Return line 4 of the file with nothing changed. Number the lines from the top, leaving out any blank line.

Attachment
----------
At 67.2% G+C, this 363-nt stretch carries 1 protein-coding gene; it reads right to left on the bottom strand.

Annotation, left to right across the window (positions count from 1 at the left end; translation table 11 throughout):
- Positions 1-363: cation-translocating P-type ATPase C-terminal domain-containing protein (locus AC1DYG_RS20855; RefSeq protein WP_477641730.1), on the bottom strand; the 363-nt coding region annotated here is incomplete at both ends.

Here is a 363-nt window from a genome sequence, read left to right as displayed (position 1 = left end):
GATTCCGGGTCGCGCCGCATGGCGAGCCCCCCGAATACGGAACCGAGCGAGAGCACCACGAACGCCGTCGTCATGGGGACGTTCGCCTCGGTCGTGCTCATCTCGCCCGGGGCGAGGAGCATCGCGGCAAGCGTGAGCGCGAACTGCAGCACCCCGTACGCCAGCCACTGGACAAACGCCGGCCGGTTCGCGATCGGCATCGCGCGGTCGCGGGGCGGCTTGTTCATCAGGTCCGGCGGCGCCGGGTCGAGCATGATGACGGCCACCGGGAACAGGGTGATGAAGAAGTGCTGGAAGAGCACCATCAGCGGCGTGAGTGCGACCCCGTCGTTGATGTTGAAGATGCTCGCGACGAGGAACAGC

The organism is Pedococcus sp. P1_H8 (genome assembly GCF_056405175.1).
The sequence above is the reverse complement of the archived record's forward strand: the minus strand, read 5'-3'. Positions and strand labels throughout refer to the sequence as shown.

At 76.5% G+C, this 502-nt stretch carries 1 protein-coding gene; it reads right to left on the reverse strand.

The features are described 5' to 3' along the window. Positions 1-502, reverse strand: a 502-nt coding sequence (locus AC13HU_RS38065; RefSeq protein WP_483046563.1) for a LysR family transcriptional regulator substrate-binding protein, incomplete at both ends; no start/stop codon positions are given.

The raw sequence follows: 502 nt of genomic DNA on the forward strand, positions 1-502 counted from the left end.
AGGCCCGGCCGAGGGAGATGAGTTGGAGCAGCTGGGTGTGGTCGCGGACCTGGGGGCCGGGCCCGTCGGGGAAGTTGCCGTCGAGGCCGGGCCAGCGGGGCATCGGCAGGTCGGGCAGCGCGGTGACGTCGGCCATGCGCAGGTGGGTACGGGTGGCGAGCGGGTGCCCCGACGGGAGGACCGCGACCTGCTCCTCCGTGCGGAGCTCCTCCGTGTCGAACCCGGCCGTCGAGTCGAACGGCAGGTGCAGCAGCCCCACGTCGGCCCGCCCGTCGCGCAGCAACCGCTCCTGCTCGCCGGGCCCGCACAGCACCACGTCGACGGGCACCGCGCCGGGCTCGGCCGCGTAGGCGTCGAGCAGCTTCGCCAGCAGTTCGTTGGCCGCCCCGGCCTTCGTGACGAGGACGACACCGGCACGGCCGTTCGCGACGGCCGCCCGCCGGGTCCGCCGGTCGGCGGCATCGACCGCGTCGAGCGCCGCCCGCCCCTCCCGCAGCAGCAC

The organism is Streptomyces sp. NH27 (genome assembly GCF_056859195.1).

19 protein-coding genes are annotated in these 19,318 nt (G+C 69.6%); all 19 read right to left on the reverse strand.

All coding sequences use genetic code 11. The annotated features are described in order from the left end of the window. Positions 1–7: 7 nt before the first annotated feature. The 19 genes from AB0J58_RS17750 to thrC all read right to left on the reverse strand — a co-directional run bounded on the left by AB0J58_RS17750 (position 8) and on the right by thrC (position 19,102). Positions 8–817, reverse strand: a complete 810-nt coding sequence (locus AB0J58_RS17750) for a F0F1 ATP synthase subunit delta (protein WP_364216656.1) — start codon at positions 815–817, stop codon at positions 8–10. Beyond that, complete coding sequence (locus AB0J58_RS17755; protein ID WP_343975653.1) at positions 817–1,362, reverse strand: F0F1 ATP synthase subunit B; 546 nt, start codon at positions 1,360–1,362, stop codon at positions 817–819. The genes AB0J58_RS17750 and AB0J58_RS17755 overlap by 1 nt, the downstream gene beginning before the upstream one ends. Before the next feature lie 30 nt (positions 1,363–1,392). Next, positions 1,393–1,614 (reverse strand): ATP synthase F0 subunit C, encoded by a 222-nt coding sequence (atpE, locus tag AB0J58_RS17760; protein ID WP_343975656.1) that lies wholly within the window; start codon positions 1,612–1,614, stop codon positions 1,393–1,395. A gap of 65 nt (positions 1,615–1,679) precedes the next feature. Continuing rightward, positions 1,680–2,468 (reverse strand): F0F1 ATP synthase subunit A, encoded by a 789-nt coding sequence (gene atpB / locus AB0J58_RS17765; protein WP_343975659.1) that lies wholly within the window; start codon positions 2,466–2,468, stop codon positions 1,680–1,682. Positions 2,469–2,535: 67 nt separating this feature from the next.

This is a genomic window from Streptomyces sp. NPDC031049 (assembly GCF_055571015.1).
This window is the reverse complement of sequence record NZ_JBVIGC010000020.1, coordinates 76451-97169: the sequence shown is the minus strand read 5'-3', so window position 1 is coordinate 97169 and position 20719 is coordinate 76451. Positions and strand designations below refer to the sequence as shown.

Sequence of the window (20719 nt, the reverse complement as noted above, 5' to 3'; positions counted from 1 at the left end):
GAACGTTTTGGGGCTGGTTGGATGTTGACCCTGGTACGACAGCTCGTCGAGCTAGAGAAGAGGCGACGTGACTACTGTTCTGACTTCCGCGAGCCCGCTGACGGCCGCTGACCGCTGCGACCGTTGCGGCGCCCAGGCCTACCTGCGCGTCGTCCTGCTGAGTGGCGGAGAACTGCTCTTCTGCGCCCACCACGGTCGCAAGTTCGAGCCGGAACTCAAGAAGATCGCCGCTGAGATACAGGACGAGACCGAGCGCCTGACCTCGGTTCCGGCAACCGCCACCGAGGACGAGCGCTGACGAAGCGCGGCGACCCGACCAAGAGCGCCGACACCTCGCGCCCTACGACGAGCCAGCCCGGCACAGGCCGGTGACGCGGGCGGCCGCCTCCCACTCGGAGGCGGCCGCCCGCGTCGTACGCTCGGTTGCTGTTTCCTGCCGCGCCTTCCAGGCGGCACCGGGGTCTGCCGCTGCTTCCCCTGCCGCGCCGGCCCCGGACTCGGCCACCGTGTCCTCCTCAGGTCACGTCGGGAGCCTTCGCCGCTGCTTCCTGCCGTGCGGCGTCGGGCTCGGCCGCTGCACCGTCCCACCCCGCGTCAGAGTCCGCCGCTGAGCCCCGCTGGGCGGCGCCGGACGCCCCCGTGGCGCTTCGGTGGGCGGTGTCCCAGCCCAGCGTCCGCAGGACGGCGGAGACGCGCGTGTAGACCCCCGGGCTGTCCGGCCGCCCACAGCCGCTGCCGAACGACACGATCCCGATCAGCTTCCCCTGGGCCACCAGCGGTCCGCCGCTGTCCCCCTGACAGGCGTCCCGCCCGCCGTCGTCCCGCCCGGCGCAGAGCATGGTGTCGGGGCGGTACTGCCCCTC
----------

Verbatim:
Here is a 363-nt window from a genome sequence, read left to right as displayed (position 1 = left end):